Ghaneem Faddoul and his family visited Beirut's port just hours before the massive explosion which destroyed it.
“Good morning from the tormented Beirut, the saddest Beirut. What can I say, Beirut now as we speak is in a state of disaster, it’s destroyed."
These were the first sentences uttered by Lebanese-Australian man Ghaneem Faddoul when he spoke with SBS Arabic24 on Wednesday, just hours after a massive blast ripped through Beirut’s port.
Mr Faddoul says his family “miraculously escaped death” on the day of the explosion, which has so far claimed 135 lives, including one Australian, with thousands more injured.
“We were at the blast location at around 4:30pm, we passed by the area to buy a few things and we stayed there until 6pm. When it happened, we were one kilometre away,” he said.
“If we were chosen to be among the affected people, God knows what would have happened to us, thank God.”
The blast, which is believed to have been triggered when a fire ignited 2,750 tonnes of ammonium nitrate fertiliser, was heard as far as Cyprus, some 240 kilometres away.
Mr Faddoul, his wife and their three children, who are all under the age of 10, moved back to Lebanon in 2018.
He said he travels back and forth from Australia frequently, and arrived back in Lebanon, from Melbourne, three weeks ago.
He believes it is fate that he is with his family during Lebanon’s “tenderest days”, and that a "miracle" protected his family when the blast occurred.
“We were in Awkar when the explosion happened. The building started shaking. I said it must be an earthquake I ran to my wife to ask her if she felt it too, one minute later and we could see the explosion and feel it.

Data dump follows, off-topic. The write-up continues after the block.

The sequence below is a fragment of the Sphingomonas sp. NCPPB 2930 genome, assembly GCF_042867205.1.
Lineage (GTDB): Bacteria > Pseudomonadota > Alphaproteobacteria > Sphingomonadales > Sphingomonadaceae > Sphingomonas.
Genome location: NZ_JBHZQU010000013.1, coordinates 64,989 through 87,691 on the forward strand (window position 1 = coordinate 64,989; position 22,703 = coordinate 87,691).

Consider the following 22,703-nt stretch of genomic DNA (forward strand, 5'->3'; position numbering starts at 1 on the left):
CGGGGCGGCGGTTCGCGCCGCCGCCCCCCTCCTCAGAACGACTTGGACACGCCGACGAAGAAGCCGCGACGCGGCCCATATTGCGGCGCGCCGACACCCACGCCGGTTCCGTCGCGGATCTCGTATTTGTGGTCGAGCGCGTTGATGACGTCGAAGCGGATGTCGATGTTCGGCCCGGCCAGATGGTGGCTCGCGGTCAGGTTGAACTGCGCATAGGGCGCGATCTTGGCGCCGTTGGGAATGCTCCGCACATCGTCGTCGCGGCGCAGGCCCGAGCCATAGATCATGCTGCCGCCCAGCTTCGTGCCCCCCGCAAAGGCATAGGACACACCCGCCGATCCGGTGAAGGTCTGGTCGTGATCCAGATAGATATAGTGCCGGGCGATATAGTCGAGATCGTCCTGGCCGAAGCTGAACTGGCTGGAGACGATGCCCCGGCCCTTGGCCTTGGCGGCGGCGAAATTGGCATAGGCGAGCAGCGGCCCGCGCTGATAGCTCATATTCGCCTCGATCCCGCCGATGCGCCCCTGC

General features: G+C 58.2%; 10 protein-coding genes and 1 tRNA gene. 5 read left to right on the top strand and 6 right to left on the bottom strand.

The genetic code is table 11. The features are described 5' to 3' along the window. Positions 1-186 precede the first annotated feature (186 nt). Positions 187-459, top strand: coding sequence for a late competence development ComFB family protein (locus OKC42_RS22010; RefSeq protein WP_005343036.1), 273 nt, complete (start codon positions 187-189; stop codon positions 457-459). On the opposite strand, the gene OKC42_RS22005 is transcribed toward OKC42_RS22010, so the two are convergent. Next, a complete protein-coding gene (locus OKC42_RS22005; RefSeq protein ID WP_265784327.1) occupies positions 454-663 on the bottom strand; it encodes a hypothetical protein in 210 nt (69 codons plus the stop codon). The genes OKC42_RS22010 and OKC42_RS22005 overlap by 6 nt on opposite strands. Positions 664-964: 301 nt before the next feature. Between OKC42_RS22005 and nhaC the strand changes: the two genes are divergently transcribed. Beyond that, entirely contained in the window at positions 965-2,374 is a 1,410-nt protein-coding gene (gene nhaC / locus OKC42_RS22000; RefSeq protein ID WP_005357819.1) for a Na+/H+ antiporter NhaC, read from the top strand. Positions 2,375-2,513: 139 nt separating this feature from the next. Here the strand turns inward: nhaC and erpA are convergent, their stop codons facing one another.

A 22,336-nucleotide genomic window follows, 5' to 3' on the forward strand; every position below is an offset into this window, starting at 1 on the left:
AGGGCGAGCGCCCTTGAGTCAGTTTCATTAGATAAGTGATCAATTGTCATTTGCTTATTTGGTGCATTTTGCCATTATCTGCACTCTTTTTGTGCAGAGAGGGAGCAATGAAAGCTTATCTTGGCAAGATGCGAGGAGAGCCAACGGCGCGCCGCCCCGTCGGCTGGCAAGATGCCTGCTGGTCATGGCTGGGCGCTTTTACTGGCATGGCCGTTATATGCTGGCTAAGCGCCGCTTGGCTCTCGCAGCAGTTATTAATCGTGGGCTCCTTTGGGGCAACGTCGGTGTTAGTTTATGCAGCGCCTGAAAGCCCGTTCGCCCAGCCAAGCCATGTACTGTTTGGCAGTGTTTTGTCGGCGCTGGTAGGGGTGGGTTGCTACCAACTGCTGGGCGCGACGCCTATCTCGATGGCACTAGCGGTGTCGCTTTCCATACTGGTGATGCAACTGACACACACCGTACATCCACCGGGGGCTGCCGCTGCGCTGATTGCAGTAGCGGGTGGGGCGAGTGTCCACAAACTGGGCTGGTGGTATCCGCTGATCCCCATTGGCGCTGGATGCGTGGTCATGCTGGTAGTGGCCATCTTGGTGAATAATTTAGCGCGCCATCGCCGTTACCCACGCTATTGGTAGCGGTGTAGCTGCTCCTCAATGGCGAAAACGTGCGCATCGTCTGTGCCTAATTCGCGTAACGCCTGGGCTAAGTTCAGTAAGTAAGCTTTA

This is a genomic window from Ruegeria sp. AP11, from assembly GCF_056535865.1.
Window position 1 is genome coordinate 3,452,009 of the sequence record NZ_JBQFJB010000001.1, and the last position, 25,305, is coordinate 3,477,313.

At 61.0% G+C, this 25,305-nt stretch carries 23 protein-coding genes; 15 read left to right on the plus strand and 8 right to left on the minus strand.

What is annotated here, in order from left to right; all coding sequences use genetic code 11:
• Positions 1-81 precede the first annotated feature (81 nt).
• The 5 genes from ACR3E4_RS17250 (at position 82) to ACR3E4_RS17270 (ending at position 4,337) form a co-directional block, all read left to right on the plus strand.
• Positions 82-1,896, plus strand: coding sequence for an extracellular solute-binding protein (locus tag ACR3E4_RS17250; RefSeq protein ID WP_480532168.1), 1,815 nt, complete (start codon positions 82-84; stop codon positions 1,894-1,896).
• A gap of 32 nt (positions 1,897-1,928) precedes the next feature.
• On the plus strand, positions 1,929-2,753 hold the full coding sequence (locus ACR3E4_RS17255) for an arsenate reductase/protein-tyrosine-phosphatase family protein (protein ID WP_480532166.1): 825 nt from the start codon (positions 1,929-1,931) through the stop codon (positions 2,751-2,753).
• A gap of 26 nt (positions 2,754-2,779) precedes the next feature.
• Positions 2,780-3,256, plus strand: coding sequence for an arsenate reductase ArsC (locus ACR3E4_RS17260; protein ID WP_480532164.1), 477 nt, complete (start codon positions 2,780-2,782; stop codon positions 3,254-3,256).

“We live next to the American Embassy, we thought maybe something happened there. In any area in Lebanon and no matter how far people lived from it they could feel it.
"I called my brother, he lives in a village in the mountains and he said he thought something happened in the village.
“In every area in Lebanon the explosion was felt and heard, that’s how strong it was. It’s unbelievable. I can’t express or describe our feelings, the whole family is traumatised. We are all in shock. How can they leave such substances in an area like this?"
Mr Faddoul and his wife decided to make the switch from Australia to Lebanon so their children can be closer to their culture. He said they are now considering a move back to Australia.
“We initially wanted our kids to grasp Lebanon’s culture and traditions and receive some of Lebanon’s education for the sake of our love for Lebanon.
“As time was passing by, the situation here got tougher and tougher, how much more of the worsening condition can we take in Lebanon. We still don’t know if we are going back to Australia or not.”
Mr Faddoul plans to contact the Australian Embassy in Lebanon to notify staff that his family is OK and to offer assistance to other Australians in the country.
The federal government confirmed that the embassy was damaged by the explosion, and some staff members were injured.
Australia will direct $2 million in humanitarian support to Lebanon to help with the recovery.
The funding will consist of $1 million each to aid partners, the World Food Programme, and the Red Cross, to help to ensure food, medical care and essential items are provided to those affected.